Maximum punishment: Dishonorable discharge, forfeiture of all pay and allowances, and confinement for 1 year.

2. Drinking liquor with prisoners

Here are 7 times the President fired a high-ranking military leader

If you’re standing post and guarding a prisoner, you aren’t supposed to give him or her booze. We thought this one was pretty weird, but the existence of such a law makes us think that someone, somewhere, must have actually done this one. But, umm, why?

Maximum punishment: Confinement for 3 months and forfeiture of two-thirds pay per month for 3 months.

3. Indecent language

Here are 7 times the President fired a high-ranking military leader

Profanity and dirty jokes are a crime, at least in the U.S. military. We’ve all heard the phrase “cuss like a sailor,” but that sailor can actually be busted for having a potty mouth. According to the manual, “‘Indecent’ language is that which is grossly offensive to modesty, decency, or propriety, or shocks the moral sense, because of its vulgar, filthy, or disgusting nature, or its tendency to incite lustful thought.”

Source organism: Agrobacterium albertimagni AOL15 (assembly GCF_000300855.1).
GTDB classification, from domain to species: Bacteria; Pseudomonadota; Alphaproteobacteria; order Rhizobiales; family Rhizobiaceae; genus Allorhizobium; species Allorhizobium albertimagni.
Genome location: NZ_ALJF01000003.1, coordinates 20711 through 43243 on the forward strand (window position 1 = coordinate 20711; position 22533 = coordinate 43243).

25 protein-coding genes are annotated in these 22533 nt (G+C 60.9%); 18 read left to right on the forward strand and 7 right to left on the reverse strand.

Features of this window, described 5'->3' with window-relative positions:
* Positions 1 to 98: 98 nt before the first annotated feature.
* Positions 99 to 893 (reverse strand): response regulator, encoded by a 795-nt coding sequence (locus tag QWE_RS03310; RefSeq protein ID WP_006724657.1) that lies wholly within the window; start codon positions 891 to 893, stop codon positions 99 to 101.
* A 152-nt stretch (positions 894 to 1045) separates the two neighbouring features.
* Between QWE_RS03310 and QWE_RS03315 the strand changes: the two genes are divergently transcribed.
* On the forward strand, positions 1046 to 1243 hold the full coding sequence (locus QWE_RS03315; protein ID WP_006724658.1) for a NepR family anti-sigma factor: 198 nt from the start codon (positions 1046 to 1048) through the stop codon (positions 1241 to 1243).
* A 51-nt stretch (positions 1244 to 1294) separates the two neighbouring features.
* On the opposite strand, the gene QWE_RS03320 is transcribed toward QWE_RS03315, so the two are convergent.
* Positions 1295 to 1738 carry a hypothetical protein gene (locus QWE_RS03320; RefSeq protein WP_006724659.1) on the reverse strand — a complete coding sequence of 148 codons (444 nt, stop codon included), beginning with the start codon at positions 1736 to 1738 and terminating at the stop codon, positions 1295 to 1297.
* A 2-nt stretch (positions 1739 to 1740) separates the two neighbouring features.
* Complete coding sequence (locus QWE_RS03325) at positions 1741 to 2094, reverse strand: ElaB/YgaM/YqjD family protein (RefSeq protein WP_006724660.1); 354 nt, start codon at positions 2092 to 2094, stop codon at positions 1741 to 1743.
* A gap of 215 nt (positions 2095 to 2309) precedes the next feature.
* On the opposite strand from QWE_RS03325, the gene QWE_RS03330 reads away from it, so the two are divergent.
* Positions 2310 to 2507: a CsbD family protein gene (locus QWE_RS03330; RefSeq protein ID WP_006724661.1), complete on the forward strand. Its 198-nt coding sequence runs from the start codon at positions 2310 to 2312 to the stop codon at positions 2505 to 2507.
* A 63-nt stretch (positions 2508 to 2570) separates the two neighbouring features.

This one probably isn’t enforced all that often, but it does carry some stiff punishments when it is.

Maximum punishment: Communicated to any child under the age of 16 years: Dishonorable discharge, forfeiture of all pay and allowances, and confinement for 2 years. Other cases: Bad-conduct discharge, forfeiture of all pay and allowances, and confinement for 6 months.

4. Jumping from vessel into the water

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If you accidentally fall off a ship, you won’t get in trouble. But if you take a plunge intentionally, there can be some consequences. If you plan on taking a dip, make sure your commander says it’s ok first.

Maximum punishment: Bad-conduct discharge, forfeiture of all pay and allowances, and confinement for 6 months.

5. Adultery

Here are 7 times the President fired a high-ranking military leader